Do the past two months of electoral losses for the GOP have a familiar ring to them? Indeed, writes Rich Lowry in NRO.
Newly elected president Barack Obama’s party lost off-year gubernatorial elections in Virginia and New Jersey and suffered a stunning upset in a Senate race it had no business losing, in Massachusetts. Trump’s party lost off-year gubernatorial elections in Virginia and New Jersey and suffered a stunning upset in a Senate race it had no business losing, in Alabama.
Ed Gillespie ran away from Trump and lost in Virginia. Roy Moore ran toward Trump (with a lot of excess baggage) and lost in Alabama. One was a wonky establishment Republican careful to sand away any hard edges in his political persona; the other was an obstreperous and ignorant insurgent Republican who prided himself on his outrageousness. It didn’t matter.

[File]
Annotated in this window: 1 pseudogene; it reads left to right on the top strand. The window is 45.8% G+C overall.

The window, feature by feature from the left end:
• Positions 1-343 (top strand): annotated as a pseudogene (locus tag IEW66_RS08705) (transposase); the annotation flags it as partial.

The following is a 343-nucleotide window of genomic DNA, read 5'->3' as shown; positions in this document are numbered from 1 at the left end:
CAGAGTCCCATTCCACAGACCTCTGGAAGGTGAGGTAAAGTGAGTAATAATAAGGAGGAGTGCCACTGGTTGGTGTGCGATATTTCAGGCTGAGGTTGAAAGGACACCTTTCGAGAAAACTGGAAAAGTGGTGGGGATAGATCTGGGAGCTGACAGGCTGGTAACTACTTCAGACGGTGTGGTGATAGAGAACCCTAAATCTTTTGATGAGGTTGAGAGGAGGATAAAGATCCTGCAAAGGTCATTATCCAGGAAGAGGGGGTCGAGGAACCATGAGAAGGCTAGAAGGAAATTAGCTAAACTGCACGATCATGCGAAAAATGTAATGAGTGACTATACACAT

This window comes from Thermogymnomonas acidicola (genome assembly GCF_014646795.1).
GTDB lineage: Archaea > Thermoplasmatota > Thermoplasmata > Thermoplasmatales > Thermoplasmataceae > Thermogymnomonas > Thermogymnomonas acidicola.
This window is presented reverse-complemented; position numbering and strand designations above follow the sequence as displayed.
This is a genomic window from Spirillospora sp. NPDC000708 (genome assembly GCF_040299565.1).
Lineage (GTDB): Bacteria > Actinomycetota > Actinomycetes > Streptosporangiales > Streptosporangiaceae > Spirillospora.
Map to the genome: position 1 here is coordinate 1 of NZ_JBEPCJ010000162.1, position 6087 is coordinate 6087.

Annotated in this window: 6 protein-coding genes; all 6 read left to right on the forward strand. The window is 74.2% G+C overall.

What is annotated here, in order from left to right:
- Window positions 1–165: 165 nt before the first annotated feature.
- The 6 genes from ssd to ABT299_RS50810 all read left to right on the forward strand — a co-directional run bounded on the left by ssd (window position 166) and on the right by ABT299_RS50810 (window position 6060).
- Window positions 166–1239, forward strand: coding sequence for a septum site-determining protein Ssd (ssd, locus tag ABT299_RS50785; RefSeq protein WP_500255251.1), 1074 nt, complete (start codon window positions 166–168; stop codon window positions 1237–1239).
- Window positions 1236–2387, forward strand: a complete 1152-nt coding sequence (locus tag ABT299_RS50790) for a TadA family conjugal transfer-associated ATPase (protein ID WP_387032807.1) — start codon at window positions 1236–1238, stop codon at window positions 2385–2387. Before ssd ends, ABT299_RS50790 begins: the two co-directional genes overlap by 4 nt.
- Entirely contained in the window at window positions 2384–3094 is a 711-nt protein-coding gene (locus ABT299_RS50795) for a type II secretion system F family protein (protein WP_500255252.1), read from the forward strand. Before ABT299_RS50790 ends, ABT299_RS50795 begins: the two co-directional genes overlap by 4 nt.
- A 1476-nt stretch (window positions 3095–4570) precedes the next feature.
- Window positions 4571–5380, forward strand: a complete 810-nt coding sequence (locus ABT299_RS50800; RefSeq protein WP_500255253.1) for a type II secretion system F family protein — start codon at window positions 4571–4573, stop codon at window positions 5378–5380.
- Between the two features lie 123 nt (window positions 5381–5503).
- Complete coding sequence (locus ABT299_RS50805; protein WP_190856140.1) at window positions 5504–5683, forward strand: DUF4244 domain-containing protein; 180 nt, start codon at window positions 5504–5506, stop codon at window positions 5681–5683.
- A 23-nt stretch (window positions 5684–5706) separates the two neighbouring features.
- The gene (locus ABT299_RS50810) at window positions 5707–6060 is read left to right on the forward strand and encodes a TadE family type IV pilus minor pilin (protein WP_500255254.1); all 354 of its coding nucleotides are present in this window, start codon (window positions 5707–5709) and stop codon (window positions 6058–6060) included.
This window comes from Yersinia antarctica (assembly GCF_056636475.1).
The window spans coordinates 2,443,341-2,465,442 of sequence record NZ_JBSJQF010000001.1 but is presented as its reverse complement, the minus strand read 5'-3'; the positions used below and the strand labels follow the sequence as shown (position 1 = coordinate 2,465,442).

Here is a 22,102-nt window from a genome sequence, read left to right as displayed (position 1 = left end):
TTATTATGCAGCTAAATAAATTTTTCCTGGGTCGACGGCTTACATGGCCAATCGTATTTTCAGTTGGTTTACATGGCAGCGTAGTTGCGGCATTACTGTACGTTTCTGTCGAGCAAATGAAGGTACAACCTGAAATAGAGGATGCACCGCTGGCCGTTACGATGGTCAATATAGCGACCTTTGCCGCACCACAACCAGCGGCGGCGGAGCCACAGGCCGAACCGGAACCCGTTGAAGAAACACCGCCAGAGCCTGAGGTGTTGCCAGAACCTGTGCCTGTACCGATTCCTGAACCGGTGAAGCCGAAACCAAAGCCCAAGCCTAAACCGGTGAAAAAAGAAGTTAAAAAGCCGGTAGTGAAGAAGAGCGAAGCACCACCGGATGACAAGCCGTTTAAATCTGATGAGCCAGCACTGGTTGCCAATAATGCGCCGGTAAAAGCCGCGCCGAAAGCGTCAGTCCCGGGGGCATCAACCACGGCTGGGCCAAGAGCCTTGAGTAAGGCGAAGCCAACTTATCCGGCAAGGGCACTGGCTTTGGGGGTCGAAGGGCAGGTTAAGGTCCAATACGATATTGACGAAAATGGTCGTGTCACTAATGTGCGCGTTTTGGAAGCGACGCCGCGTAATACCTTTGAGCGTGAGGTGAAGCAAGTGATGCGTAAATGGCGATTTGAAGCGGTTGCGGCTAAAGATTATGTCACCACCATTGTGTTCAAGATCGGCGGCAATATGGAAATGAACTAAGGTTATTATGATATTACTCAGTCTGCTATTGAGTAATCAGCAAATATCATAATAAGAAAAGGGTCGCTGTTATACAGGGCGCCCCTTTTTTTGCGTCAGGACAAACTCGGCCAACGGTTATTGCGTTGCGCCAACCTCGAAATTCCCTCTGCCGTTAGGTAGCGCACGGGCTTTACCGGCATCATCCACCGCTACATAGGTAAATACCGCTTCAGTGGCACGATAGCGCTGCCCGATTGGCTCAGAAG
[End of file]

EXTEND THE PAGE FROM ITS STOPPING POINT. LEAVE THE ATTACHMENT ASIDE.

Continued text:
The backlash that conventional wisdom thought Trump would create among these voters in 2016, to his own detriment, is coming about in 2017, to the detriment of his fellow Republicans. They can’t rely on the circumstances or the personal qualities that helped Trump get over the top last year.
As Rich Lowry notes, Obama himself was the last man standing for Democrats after his years in the White House. Is Donald Trump creating a similar dynamic?
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